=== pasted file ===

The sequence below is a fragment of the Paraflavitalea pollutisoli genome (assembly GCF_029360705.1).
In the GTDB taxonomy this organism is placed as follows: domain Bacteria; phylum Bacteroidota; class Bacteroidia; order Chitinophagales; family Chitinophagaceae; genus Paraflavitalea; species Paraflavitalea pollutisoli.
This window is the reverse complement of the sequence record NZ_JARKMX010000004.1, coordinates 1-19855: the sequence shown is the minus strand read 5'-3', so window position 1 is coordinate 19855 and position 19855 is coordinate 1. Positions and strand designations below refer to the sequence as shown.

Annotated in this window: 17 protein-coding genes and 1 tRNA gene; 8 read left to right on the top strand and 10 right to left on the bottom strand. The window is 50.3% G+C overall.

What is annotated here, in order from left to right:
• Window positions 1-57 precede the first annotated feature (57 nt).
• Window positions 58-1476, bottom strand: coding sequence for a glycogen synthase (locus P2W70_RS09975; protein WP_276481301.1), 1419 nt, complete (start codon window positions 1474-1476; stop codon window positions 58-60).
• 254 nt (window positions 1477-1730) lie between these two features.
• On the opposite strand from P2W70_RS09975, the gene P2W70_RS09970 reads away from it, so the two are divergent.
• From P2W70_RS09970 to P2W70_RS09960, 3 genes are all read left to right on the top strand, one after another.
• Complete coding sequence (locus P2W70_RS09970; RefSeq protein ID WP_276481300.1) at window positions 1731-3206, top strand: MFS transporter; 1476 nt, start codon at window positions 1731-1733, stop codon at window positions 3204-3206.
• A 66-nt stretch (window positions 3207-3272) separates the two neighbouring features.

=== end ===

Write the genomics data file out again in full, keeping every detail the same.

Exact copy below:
The sequence below is a fragment of the Paraflavitalea pollutisoli genome (assembly GCF_029360705.1).
In the GTDB taxonomy this organism is placed as follows: domain Bacteria; phylum Bacteroidota; class Bacteroidia; order Chitinophagales; family Chitinophagaceae; genus Paraflavitalea; species Paraflavitalea pollutisoli.
This window is the reverse complement of the sequence record NZ_JARKMX010000004.1, coordinates 1-19855: the sequence shown is the minus strand read 5'-3', so window position 1 is coordinate 19855 and position 19855 is coordinate 1. Positions and strand designations below refer to the sequence as shown.

Annotated in this window: 17 protein-coding genes and 1 tRNA gene; 8 read left to right on the top strand and 10 right to left on the bottom strand. The window is 50.3% G+C overall.

What is annotated here, in order from left to right:
• Window positions 1-57 precede the first annotated feature (57 nt).
• Window positions 58-1476, bottom strand: coding sequence for a glycogen synthase (locus P2W70_RS09975; protein WP_276481301.1), 1419 nt, complete (start codon window positions 1474-1476; stop codon window positions 58-60).
• 254 nt (window positions 1477-1730) lie between these two features.
• On the opposite strand from P2W70_RS09975, the gene P2W70_RS09970 reads away from it, so the two are divergent.
• From P2W70_RS09970 to P2W70_RS09960, 3 genes are all read left to right on the top strand, one after another.
• Complete coding sequence (locus P2W70_RS09970; RefSeq protein ID WP_276481300.1) at window positions 1731-3206, top strand: MFS transporter; 1476 nt, start codon at window positions 1731-1733, stop codon at window positions 3204-3206.
• A 66-nt stretch (window positions 3207-3272) separates the two neighbouring features.